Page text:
FIS and SCI launched the Steel Framing System Guide with industry partners
FIS, representative body for the £10 billion finishes and interiors sector in the UK and the Steel Construction Institute (SCI), launched the much-awaited Technical Report ED017 – Design and Installation of Light Steel External Wall Systems guide with a consortium of industry partners on 16 May 2019
The launch was well attended by industry partners and the guide will be an invaluable tool for all those working with Steel Framing Systems, designing and installing them.
Iain McIlwee, CEO of FIS said “the development of this guidance is refreshing and we are so grateful to the SCI for their collaborative and open approach and to all the members who contributed to this work. Sectors evolve only through disruption and positive collaboration and this is a great example of the latter.
The guide is collective wisdom of two organisations and vitally our members, sharing best practice to improve working practice – there is a better way than learning from our own mistakes, we can learn
from each other’s! We hope it drives real improvement in the wider sector. It isn’t the end, it needs to be a live document and we need to continue to work together to improve support for those designing, installing and inspecting these systems.
It is freely available on the website and we encourage people to use it and share it. At FIS we are committed to improving quality and competence in the interiors and finishes sector and this is another tool to do just that.”
SFS is the lightweight steel frame used to create the inner leaf of an external wall, it’s been around for over 20 years but its benefits are just being realised, which is why so many projects are using it, but there are problems being created because of a lack of planning and knowledge. It’s the first thing you see, but often the last thing that’s designed in a building, and that’s the issue. SFS is seen as non-load bearing, not holding the structure up but it is supporting cladding, internal linings insulation and perhaps even services. There are significant implications should it fail, which could lead to the external cladding falling off.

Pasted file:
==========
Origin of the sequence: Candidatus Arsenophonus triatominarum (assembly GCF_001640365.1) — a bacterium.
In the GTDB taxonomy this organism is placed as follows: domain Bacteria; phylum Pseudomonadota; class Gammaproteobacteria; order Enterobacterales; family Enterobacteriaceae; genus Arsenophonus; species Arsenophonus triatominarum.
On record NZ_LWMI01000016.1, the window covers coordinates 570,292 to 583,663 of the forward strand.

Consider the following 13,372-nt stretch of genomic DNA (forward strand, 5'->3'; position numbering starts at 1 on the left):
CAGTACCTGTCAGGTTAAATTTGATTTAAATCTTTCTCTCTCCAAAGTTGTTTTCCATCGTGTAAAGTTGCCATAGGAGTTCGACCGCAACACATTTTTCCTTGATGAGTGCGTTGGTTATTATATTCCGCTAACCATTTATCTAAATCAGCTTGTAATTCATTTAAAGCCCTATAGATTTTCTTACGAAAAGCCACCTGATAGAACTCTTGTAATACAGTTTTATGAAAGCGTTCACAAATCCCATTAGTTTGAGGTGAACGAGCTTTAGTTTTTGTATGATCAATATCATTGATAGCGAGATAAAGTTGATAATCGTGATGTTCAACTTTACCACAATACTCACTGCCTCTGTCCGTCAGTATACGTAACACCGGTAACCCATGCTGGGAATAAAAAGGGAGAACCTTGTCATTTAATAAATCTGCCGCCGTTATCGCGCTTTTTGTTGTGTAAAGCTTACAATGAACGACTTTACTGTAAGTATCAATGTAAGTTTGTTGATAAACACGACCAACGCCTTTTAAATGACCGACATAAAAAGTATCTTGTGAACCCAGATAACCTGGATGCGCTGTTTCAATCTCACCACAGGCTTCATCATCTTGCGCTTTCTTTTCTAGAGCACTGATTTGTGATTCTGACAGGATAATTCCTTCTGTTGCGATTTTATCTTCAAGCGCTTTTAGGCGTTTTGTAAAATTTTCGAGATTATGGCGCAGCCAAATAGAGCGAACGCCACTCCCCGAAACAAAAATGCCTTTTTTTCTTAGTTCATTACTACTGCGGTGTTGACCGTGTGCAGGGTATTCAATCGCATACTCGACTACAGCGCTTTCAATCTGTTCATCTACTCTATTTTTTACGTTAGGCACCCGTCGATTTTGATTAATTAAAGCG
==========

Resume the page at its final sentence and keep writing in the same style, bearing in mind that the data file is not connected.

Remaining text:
The guide will spread best practice, help raise standards and educate clients and installers, and because the sector is new there are still a lot of client’s, designers and installers who will benefit from an education process driven by the document. The guide will help avoid the issues caused by last minute changes.
The guide is for anyone who designs and installs SFS infill walls, and anyone checking that the products are being correctly installed, such as a ‘Clerk of Works.’ It will help to raise standards, show clients what SFS is and how it works. It will get people thinking about what is expected of them, the design and the final installation. It will give installers the confidence to question designs and provide guidance to ensure the installation is as good as it can be. The document includes check lists as well as guidance that makes people stop and check that all the information that should be provided, is provided.
As the landscape post-Grenfell develops, we envisage that it will be very different from the way in which buildings are being designed and constructed now, this guide will become the go to reference for all involved.
Copies of the Steel Framing Systems guide are available to download from our website at: https://www.thefis.org/membership-hub/publications/sfsguide/